Action / Comedy

IMDb Rating 5.8 10 2872


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August 02, 2016 at 02:52 AM



Roman Polanski as Mosquito
Hugh Griffith as Joseph Noblart
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802.26 MB
23.976 fps
1hr 54 min
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1.7 GB
23.976 fps
1hr 54 min
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Movie Reviews

Reviewed by johanneskirchen 10 / 10

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This movie never ever has been a financial success and many consider it to be Polanski's worst movie ever. This fact proves that only few persons are able to actually recognize what that movie really is, namely an absolute masterpiece. Never ever before a dream was turned that excellently into a movie. Of course, the mainstream viewer's mind is too small to recognize all the Freudian visions hidden in the different scenes. But somebody with a rest of intellect, whose mind is not totally standardized to American mainstream taste, will realize that it actually is not about a soft porn or a comedy but about the visualisation of a dream. Mr. Sigmund Freud had liked it!

Reviewed by TrevorAclea 8 / 10

The dream girl in the House of Dreams

Pretty much Roman Polanski's rarest film these days – the print for the DVD was supposedly stolen from producer Carlo Ponti's vault - What? is a surprisingly enjoyable reimagining of Alice in Wonderland as a 70s sex comedy with Sydne Rome escaping a trio of inept rapists via cable car to a beachside villa where she encounters various human equivalents of Lewis Carroll's creations trapped in their own perverse fantasy worlds. Thus the White Rabbit becomes a doddering caretaker, Tweedledum and Tweedle Dee a pair of ping pong playing layabouts, the walrus a priest on a lilo, the March Hare Polanski's harpoon-wielding Mosquito ("That filthy little dwarf!"), the White Knight Hugh Griffith's dying patriarch and the Mad Hatter Marcello Mastroianni's ex-pimp, ping pong ball crusher and tiger impersonator. Did I mention the American tourists? It has it's own dreamlike logic and acceptance of the absurd that will certainly alienate some viewers as it did most contemporary critics: the only thing that people find hard to accept in this beautiful sun drenched locale are logic and reasons, preferring to stay hidden in their own recurring obsessions. Rome isn't much of an actress but she does have the ability to retain an air of innocence even when completely naked, which is the main demand of the part, and the film is surprisingly well cast, with Mastroianni relishing the chance to play laid-back sleazy and Polanski himself at his funniest when delivering offscreen death threats. It's all nonsense and knows its nonsense – even the end, explaining away its own arbitrary absurdity while revealing the film's title – but if you're simpatico, it's surprisingly seductive nonsense.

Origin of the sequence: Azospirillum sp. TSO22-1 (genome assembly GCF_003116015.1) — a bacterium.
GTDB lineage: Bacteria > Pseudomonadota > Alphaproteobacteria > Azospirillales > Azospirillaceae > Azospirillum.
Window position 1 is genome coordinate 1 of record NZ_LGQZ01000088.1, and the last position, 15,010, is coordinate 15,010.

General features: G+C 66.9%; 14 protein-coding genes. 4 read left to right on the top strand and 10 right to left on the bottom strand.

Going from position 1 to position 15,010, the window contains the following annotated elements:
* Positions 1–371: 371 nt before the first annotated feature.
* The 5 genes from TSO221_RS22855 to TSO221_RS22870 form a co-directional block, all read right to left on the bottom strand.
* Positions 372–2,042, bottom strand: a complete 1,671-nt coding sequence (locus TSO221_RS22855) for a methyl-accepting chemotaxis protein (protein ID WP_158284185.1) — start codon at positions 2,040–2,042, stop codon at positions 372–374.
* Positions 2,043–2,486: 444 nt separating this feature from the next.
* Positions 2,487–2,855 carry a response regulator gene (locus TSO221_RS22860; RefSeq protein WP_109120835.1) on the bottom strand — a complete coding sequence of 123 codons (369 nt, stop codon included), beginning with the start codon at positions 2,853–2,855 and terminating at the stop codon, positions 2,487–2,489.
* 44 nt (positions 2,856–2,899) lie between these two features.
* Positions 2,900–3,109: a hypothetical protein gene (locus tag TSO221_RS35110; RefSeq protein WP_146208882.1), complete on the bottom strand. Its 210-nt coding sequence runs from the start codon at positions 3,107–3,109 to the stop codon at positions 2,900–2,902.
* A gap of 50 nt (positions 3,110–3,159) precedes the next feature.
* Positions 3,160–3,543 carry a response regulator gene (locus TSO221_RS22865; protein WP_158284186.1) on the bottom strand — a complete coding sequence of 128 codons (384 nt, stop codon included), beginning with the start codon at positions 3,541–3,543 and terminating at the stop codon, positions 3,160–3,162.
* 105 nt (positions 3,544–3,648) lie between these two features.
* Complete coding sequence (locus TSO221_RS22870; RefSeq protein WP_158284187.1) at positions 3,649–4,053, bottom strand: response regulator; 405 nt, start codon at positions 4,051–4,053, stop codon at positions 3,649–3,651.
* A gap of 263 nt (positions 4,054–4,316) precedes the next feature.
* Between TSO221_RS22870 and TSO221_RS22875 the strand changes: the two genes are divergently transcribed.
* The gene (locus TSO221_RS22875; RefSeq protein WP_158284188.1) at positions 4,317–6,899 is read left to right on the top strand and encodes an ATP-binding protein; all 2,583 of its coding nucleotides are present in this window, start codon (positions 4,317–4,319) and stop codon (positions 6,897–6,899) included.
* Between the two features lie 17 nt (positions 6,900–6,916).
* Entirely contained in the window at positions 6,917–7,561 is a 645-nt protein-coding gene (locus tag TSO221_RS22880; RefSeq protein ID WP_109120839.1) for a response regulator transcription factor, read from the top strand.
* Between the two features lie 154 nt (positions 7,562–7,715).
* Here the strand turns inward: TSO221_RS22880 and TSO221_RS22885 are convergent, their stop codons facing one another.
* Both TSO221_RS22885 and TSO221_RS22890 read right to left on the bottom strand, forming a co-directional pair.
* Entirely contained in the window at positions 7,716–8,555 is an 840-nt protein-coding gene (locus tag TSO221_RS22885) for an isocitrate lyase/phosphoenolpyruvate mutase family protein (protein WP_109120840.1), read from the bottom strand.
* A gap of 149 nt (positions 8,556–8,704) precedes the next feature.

Reviewed by Eumenides_0 7 / 10

What can one say?

In my mission to watch every movie Roman Polanski has directed, sooner or later I'd have to watch his least praised work. And What? may well be considered his worst movie. The 1986 parody Pirates surpasses this one quite easily. But Roman Polanski is such a good filmmaker, even his worst efforts shine with talent, intelligence, and humor.

Allegedly based on Alice's Adventures in Wonderland, the movie opens with Nancy (Sydne Rome), a tourist traveling through Italian; as we meet her she's about to be gang raped by a trio of sleazy Italians who gave her a ride. But she escapes and enters a villa by the sea. She has to take an elevator down to it, and it's up to the viewer whether this underground journey represents Alice's falling down the rabbit hole or a descent to hell.

Hell is perhaps too strong a word, but the villa Nancy finds herself in is nevertheless populated by lost souls consumed by their fantasies, perversions and excesses: there's the lady who strolls naked; the young man who can't stop thinking about sex; the villa keeper always complaining about arthritis but with a knack for piano; there's the owner, Mr. Noblart (Hugh Griffith), who dies after asking Nancy to show him her boobs and vagina. Then there's Roman Polanski playing Mosquito, who's called that way because of his big sting, although it's not what you're thinking about. And finally there's the real star of the movie, Marcello Mastroianni, giving the movie's best performance as Alex, a sado-masochist ex-pimp who likes to be whipped while dressed as a tiger and doesn't mind abusing Nancy while dressed as a Navy admiral.

What? is indefinable: it has no plot, no logic, it flows like a dream and makes as much sense as one. The characters' personality changes all the time, the absurd is always intruding, and poor Nancy is caught in the middle. The movie is full of bawdy humor, unapologetic sexism, gratuitous nudity (as the movie progresses Rome finds herself with less and less clothes until she's naked), and silly violence.

There are two types of strange in cinema: there's mainstream strange - Terry Gilliam, Tim Burton, Charlie Kaufman: for some reason people find these filmmakers difficult, complex, confusing, when in fact they make a lot of sense by the end of the movie. But then there's the real strange, the one that laughs at the childish simplicity of Gilliam and Burton and Kaufman. In that group there are movies like Wojciech Has' The Hourglass Sanatorium, Jaromil Jires' Valerie and her Week of Wonders, David Lynch's Eraserhead and Dusan Makavejev's Sweet Movie. Roman Polanski's movie belongs in this group.

It's not for everyone, which is a pity, for underneath the nonsense there is a movie with a great sense of humor and beautiful cinematography.

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